I recently watched some of the earliest episodes of the original Night Court from season 1. It is clear that it took a while for the show to hit its stride – a few years, in fact. The reboot definitely has potential, and I am reassured that it is in the hands of fans of the original. Do not be afraid to check it out. It is currently streaming on Peacock.
Ah, My Girl! I can’t remember a time when I didn’t know or love the song. I think it comes with being a girl who grew up in Michigan. As much as I love the song, it is the movie My Girl (1991) that holds the most memories. Per usual, Grandma Reid took my sister Erica and me to see it in the theater.
At that point in 1991, I was 10 years old and could relate to Vada. I happen to be roughly the same age as the protagonists (Vada and Thomas J.), and frankly, I could see myself becoming fast friends with Vada. She loved to write, had a great sense of fashion, and seemed like a lot of fun. I could imagine us dishing about our crushes as only preteen girls can. I felt for her when Thomas J. died.
After the movie, we headed over to KMart where my sister and I purchased a Temptations/Four Tops CD to share. The fact that we “shared” a CD highlights just how young we were. For the record, my sister and I have never had the exact same taste in music. I can think of only one other CD that we both purchased later on in our teen years. It wasn’t so much that our musical taste varied that much, it is just that we were very different teenage girls. Some of our best arguments were over what music to play in the car on that all-important 10 minute drive to school.
My Girl is timeless. It represents my love of Motown and will always remind me of the movie and a simpler time in my life.
The King of Pop. It is difficult to explain to younger generations just how big Michael Jackson was in the early 1980s. He was everywhere. The Beatles, of course, were bigger in the 1960s, but I fail to think of anyone (or any band) bigger than Michael Jackson in the years since – with, of course, the exception of Madonna, who was just as big as the Queen of Pop during the same time period.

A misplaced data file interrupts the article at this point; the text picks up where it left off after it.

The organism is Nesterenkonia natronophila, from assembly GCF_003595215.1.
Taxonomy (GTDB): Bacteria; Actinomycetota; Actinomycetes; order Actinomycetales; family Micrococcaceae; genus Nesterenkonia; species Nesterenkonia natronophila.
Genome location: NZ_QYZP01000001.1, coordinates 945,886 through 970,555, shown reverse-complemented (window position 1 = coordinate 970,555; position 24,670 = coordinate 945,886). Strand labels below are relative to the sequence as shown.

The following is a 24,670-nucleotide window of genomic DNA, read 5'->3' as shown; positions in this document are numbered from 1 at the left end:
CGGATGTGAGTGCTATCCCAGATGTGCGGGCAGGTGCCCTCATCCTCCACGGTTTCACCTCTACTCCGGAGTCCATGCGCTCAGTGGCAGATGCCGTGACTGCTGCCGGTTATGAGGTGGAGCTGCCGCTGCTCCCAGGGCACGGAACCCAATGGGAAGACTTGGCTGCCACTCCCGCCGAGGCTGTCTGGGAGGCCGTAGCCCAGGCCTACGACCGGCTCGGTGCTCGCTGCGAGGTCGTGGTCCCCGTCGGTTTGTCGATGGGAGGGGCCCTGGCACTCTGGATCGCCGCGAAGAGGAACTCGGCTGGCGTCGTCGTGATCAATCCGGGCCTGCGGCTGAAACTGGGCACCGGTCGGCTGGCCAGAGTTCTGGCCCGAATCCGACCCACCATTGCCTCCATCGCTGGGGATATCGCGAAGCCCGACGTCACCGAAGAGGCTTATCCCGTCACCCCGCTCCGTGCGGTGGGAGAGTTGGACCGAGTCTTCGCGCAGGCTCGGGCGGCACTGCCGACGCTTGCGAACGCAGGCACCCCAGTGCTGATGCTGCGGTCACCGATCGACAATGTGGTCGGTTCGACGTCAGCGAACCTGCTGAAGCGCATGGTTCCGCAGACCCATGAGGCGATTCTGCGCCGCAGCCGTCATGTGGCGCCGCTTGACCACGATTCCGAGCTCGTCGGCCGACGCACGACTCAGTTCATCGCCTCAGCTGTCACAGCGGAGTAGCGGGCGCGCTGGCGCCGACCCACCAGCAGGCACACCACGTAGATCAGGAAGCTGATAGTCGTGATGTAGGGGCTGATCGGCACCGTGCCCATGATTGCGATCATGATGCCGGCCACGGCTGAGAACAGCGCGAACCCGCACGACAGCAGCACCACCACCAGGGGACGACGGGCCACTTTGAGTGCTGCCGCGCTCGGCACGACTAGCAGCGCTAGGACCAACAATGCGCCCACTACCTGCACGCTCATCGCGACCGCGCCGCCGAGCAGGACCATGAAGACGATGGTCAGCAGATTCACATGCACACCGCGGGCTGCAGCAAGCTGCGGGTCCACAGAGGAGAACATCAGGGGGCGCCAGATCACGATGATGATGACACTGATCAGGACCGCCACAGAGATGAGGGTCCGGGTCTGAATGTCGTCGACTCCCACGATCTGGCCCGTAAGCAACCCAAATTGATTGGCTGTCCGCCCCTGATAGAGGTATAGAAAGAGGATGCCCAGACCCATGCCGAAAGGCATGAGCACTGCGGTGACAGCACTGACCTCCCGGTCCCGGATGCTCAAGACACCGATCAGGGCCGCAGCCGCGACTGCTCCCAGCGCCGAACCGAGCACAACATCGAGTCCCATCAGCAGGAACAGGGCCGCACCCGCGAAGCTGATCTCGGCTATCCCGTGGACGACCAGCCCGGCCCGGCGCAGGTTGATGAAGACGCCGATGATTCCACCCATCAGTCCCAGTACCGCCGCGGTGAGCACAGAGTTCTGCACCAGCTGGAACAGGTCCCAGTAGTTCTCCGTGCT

Similar to Madonna, Michael Jackson’s hits immediately take me back to my earliest childhood memories. My love of MJ’s music, once again, has much to do with the influence of my older cousins. I distinctly remember my mom giving my cousin Nicole a Michael Jackson doll for her birthday. As a preschooler, I was envious! There is even an adorable picture of Nicole and I sitting on Grandma’s lap, Nicole proudly hugging her new Thriller album.
Unlike the cloud that hangs over Madonna’s legacy, there is little question that Michael Jackson’s music holds up. I noticed it the summer of 2009 right after his death. All of a sudden it was cool to rediscover MJ’s hits, his questionable legacy suddenly forgotten. I can’t help but wonder if the same will happen with Madonna upon her death.
Then there is Thriller itself. The album, the song, and music video itself – in reality, almost a short film – are still fun to revisit. As a child who loved the macabre and everything to do with Halloween, I adored the video. Learning as an adult that VIncent Price lent his incredible voice to the video: Priceless. In my opinion, Thriller is one of the best music videos ever made.
In designing The Mixtapes, several things inspired me. First up, JamsBio, which I’ve discussed a little here. Back in 2006/2007, I had the opportunity to write a series of articles for JamsBio, an online magazine celebrating the love of music, outlining my favorite songs/artists and what music meant to me. I only wrote ten articles and JamsBio didn’t last, but it was the most fun I have ever had working, not to mention the easiest money I’ve ever made. While I still wish I had thought to save those original articles, with The Mixtapes, I have the opportunity to start anew and build it correctly this time.
JamsBio isn’t the only inspiration. As a teenager, I religiously watched Ali McBealwith my mom. The show began each episode with Vonda Shephard playing a song that highlighted something on Ali’s mind. It popularized the idea of a soundtrack to one’s life, and frankly, that idea never really left me. Consider this that soundtrack.